Look Out For the Bear

This story by Slim Randles put me in mind of a deer-hunting experience that my husband and I had one Autumn early in our marriage. We were both avid archers at the time, but we only had one bow and one quiver for arrows. I don’t even remember why that was as we both eventually had bows, and I don’t recall why we decided to split up with me taking the bow and the quiver, leaving him with just a few arrows. 

Not long after my husband settled against the trunk of an ancient oak, he saw a large buck enter the clearing, not more than 50 feet from him. 

No bow. Just a handful of arrows. What was he to do?

Telling the story later, my husband always chuckled when he said he considered tossing the arrows like darts.

And later thinking about the moment, I was glad that the buck got away to live another day. I always figured it was meant to be.

I invite you to have a cup of coffee and a sweet roll and enjoy Slim’s story. 

“’Bout time to hit the woods, boys, ya think?”

Steve, our tall cowboy-type on philosophical duty this morning at the world dilemma think tank, sipped and smiled.

“Yessir,” he said. “Nothing makes a day go by faster than a good bow hunt in the woods.”

Herb looked up at this. Herb is our veteran bow hunter and local champion archer. He can arch with the best of them.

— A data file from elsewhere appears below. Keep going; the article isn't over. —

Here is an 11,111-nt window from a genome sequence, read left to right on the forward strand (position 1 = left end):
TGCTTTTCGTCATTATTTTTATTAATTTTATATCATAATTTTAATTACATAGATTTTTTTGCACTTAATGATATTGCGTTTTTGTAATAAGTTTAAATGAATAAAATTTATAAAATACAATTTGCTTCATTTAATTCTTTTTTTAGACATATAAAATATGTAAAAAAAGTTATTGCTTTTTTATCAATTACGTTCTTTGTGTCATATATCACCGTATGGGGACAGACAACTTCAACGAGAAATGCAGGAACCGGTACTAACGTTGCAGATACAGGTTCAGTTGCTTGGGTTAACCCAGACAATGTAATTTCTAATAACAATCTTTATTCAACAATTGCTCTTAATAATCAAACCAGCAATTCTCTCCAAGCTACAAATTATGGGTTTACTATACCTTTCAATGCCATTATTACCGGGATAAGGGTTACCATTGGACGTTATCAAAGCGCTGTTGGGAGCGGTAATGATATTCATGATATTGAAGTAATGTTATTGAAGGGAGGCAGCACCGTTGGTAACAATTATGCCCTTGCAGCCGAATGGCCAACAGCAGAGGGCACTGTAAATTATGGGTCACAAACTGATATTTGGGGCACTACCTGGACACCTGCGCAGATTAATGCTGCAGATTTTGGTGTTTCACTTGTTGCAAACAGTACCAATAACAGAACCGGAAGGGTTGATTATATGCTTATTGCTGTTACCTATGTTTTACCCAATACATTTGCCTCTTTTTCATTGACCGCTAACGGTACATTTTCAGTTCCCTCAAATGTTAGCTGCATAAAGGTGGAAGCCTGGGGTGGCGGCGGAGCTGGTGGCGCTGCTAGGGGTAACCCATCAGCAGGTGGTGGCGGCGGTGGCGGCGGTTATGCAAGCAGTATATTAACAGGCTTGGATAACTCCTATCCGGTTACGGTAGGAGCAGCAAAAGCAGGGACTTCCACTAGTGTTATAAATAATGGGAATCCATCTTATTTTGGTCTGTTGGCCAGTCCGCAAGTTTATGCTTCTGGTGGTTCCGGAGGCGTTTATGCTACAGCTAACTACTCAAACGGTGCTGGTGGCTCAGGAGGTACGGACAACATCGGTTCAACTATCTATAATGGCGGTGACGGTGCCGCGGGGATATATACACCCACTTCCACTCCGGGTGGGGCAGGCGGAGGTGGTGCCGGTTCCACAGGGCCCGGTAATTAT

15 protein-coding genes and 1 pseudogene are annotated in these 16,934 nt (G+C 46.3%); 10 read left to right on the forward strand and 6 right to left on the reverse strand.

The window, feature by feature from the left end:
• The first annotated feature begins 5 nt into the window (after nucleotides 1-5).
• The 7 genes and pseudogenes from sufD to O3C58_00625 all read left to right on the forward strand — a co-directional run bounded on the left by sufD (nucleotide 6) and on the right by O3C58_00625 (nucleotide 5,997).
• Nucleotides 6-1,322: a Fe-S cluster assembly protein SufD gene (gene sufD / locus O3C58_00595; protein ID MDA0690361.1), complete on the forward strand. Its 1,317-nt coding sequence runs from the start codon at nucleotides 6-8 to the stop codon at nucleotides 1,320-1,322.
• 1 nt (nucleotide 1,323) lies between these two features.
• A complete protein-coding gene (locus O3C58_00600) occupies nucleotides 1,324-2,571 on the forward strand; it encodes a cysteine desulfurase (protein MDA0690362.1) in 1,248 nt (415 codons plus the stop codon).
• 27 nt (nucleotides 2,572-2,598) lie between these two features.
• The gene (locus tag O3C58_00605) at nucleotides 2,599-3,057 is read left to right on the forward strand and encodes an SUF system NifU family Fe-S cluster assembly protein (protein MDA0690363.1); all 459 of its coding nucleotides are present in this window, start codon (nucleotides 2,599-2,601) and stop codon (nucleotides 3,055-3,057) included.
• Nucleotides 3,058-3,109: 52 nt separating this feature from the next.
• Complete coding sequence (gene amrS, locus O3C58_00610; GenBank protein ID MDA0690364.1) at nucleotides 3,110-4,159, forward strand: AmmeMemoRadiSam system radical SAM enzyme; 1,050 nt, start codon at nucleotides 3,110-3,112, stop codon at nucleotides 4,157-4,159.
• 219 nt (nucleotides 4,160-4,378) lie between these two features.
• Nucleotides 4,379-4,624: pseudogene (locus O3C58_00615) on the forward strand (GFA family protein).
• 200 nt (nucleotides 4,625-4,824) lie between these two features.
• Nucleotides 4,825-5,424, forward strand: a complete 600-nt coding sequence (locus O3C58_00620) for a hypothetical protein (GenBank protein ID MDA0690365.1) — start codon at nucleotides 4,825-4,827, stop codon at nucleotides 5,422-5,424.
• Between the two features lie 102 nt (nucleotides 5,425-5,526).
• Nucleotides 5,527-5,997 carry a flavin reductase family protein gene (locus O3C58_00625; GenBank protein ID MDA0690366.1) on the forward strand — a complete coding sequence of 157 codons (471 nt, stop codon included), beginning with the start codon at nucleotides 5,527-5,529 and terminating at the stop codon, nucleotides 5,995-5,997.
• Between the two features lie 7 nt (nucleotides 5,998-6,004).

“I didn’t know you were a bow-hunter, Steve …” Herb said.

“Oh sure I am. You know how it is, Herb. Stalking silently along on winter trails, taking one slow step after another in search of prey. Man oh man! Nothing like it.”

It was Doc’s turn. “It’s winter, Steve. What do you hunt this time of year?”


“Around here?”

“Absolutely. You see, the way I do it is simplicity itself, boys. I go stalking silently along the trails over by Miller Pond … you know the ones. Then I wait until a bear comes down the trail towards me and WHAM! Bear meat on the table.”

“Isn’t that dangerous?” asked Loretta as she topped off our coffee mugs.

“Of course it is, Darlin’,” he said. “That’s what makes it fun.”

“But Steve … there hasn’t been a bear in these parts for a hundred years,” Doc said.

“You are right, yes you certainly are,” Steve said.

“And if we did have a bear season, it would be closed by now. Any bear left around here would go to ground.”

“Now that does make it more of a challenge, Doc. But you see, that’s why I enjoy bear hunting so much.”

We waited.

“Hunting for bear, around here, in winter means lots of hunting but no shooting. So that saves me having to skin the thing and saves me having to practice with the bow and lose arrows and all that stuff. In fact, I have it worked out so I didn’t even have to own a bow or arrows for my hunts.”

He grinned. “Just think of all the money and bother I saved by being a winter-time archery bear hunter.”

Cowboy logic is sometimes scary.


Listen to the Home Country gang (even Windy Wilson) on www.homecountryshow.com

Slim Randles writes a nationally syndicated column, “Home Country” that is featured in 380 newspapers across the country. He is also the author of a number of books including  Saddle Up: A Cowboy Guide to Writing. That title, and others, are published by  LPD Press. If you enjoy his columns here, you might want to check out the book Home Country. It has some of the best of his offerings through the years.

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